I’ve worked in unscripted television for most of my adult life. From docusoaps on Bravo, to nature shows on Discovery, with a few Food Network shows in between, I’ve had the privilege of working in a variety of unscripted genres. I was drawn to product management because it seemed like an exciting field with interesting challenges to apply my systems-oriented thinking. At first, it seemed like the gap between television and product was going to huge, but each week at Product School I learned that my hard earned skills are transferable in interesting ways.
A Product Manager is a product’s ‘Showrunner’
The first thing I learned at Product School is that the product manager (PM) represents the user. What they mean is that the PM’s primary responsibility is to see all aspects of the product life cycle as if they were the ‘first user’. To do this the PM needs to empathize with their user’s desires, recognize their pain points, and understand the value proposition of the product. We also call this “owning the problem”.
The PM’s next most important responsibility is to articulate the user’s problems as clearly as possible. Clearly defining the problem to designers and engineers through user stories is notoriously difficult. Many of the people on your team may not have any knowledge of your users or their problems.
In television, the PM role relates most closely to the Executive Producer. Known in the entertainment industry as, the Showrunner, their primary job is to represent the audience. In the case of showrunning, “owning” a problem would refer to thinking about the challenges of putting together a show through the audience’s needs: do they need to be entertained, do they need to be informed, etc? The Showrunner expresses the audience’s needs to her team through notes.
Designers & Engineers and Story Producers & Editors
At Product School I’ve learned that while the PM own the problem, it’s the designers who own the solution, and engineers who own the implementation. Interestingly, I see another parallel to television post production where we could say that story producers own the solution and editors own the implementation.
We say that designers own the solution because they take the product manager’s descriptions of the user problems and create prototypes or mockups that visually demonstrate how the user will interact with the product. These design assets then serve as a ‘map’ that the engineering team will use to implement and code the product.
In television post production we can say that the story producers own the solution because they take the Showrunner’s notes and shift through the raw footage to find key moments that elicit emotion from the audience. These raw moments are passed along to the Editors who add music and create a cohesive flow to make the final show that you watch on tv.
Product Managers and Showrunners require an array of soft skills to get their job done. When working with teams of people, it is vital to treat all of your interactions as learning opportunities; getting to know how your team likes to work; listening and communicating clearly. In this way, television and product are the same: no matter who you’re working with or what you’re building teams of people require empathy and respect.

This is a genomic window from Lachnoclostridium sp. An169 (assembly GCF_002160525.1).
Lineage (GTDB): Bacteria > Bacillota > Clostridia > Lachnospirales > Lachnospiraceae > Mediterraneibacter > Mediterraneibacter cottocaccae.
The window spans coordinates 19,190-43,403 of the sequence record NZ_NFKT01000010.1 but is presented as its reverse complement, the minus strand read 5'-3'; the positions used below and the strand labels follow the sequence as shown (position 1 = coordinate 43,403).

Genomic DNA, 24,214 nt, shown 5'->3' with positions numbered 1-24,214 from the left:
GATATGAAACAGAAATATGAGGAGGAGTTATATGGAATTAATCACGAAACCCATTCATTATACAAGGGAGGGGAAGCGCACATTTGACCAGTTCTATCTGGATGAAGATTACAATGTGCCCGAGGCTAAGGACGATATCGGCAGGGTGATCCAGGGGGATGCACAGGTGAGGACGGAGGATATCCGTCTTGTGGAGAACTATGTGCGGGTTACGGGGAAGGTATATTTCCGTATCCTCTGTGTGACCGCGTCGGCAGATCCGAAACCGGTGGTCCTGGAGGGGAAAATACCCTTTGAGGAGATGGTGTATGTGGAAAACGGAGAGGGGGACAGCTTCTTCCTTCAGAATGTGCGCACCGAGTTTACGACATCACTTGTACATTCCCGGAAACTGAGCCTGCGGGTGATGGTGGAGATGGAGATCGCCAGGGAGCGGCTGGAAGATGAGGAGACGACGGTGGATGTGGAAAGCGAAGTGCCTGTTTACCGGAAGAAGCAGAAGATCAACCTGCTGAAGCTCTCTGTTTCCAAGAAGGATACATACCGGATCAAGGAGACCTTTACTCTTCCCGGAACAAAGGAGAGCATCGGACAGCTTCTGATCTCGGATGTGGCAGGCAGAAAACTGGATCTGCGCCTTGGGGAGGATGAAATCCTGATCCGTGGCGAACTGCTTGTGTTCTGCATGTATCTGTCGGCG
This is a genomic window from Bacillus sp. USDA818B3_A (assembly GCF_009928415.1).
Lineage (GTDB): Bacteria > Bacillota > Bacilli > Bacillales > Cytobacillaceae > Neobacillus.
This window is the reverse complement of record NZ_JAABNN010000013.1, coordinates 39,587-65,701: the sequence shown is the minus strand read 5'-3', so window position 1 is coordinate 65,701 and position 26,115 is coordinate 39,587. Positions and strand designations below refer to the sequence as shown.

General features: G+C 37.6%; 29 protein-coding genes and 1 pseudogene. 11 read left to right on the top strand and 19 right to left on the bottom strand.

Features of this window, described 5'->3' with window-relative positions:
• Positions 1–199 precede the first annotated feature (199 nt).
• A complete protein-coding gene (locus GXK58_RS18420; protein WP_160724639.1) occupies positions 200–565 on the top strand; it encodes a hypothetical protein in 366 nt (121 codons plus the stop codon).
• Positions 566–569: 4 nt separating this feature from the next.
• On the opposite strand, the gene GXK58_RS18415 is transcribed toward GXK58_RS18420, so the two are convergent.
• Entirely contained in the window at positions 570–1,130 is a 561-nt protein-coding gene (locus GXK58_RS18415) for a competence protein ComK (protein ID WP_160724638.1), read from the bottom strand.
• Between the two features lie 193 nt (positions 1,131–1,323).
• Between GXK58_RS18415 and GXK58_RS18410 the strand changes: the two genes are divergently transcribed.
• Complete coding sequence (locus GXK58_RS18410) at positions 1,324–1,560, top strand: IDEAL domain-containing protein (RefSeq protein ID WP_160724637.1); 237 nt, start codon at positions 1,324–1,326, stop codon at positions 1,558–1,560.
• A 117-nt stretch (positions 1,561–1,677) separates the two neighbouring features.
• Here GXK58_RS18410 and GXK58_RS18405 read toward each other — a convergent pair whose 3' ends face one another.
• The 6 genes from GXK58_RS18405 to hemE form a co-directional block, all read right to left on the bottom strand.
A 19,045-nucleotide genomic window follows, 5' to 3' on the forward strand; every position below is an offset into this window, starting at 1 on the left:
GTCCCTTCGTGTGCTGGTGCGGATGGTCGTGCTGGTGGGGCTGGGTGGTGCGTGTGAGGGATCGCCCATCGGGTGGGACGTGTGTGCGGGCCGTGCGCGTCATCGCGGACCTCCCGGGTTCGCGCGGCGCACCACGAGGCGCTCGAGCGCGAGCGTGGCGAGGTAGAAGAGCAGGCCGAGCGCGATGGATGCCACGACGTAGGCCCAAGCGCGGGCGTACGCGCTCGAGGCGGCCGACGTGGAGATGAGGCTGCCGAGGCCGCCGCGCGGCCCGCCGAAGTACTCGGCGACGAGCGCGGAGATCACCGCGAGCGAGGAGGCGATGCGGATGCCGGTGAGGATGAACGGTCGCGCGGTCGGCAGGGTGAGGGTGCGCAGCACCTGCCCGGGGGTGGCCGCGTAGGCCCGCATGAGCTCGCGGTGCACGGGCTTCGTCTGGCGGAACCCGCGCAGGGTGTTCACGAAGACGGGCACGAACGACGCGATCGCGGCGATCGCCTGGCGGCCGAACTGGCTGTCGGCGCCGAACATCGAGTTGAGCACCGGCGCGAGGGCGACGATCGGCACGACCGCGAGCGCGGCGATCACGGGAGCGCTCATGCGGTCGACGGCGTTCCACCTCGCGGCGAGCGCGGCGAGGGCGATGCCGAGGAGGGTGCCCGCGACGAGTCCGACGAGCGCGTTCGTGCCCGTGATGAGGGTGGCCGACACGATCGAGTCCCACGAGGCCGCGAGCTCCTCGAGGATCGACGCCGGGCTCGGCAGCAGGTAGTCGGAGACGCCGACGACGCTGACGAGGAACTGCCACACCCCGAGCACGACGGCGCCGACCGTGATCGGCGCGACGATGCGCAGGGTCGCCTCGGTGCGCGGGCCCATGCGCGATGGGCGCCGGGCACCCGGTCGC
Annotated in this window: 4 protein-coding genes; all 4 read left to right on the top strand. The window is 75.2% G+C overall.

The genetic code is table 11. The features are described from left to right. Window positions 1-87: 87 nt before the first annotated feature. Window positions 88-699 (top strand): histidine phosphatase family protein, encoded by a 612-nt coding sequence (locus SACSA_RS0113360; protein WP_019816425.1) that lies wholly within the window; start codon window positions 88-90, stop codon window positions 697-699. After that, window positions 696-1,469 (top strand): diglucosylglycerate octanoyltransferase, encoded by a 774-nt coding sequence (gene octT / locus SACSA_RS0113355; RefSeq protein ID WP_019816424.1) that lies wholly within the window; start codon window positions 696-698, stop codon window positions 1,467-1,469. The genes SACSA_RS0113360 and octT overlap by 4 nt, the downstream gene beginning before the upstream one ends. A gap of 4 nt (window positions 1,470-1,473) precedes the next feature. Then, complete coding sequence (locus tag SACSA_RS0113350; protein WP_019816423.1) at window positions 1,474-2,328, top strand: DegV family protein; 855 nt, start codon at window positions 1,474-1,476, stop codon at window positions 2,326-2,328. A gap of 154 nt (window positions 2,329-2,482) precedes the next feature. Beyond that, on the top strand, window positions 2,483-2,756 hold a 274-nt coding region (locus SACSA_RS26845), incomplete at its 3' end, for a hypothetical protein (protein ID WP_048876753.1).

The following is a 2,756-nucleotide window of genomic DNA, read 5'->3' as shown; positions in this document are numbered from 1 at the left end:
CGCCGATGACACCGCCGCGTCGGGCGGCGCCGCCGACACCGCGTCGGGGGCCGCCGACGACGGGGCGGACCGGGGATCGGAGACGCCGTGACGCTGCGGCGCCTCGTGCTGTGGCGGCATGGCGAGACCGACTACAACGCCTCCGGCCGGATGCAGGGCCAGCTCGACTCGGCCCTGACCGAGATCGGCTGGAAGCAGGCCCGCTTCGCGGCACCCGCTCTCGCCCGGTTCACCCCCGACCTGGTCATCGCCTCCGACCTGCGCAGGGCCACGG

Scrum Masters and Post Supervisors
Managing the overall project, i.e, making the actual thing, is where product and television production differ most. In Agile software environments, their is often someone called a Scrum Master who manages the logistics & operations of the development team. The Scrum Master is responsible for tracking which engineer is working on what user story, and often acts as a coach to prevent burnout.
In television, the person responsible for logistics & operations is the Post Supervisor. The ‘post super’ keeps track of what each editor is working on day-to-day. They monitor the editorial team’s morale and work to remove obstacles that may be causing stress. Finally, a Post Supervisor’s most important responsibility is communicating the status of the show to all of the stakeholders; these may include Network Executives, Executive Producers, and the Bond Company representative.
Both of these roles, Scrum Master and Post Supervisor, draw from the discipline of project management. Smart resource allocation is a key component for both people. And terms such as ‘procedural requirements’ and ‘dependencies’ are very much a part of the decision making process. Neither need to use a Gantt chart regularly, but they could visual their work with one if they chose to do so.
Although I’ve oversimplified both processes, this exercise has proven useful because it’s helped ground my Product School learning experience. Many of the soft skills I’ve picked up over the years in television have parallels in product, the most important of which is empathy. Users, viewers, teammates; understanding that someone is trusting you to represent their needs is an honor and should be treated with respect.
When I signed up for Product School I was concerned that my years of experience wouldn’t be transferable. Learning how my past experience can be applied to future opportunities gives me the confidence to develop my own software projects. I look forward to continuing my journey into product management and am happy with the education I received at Product School.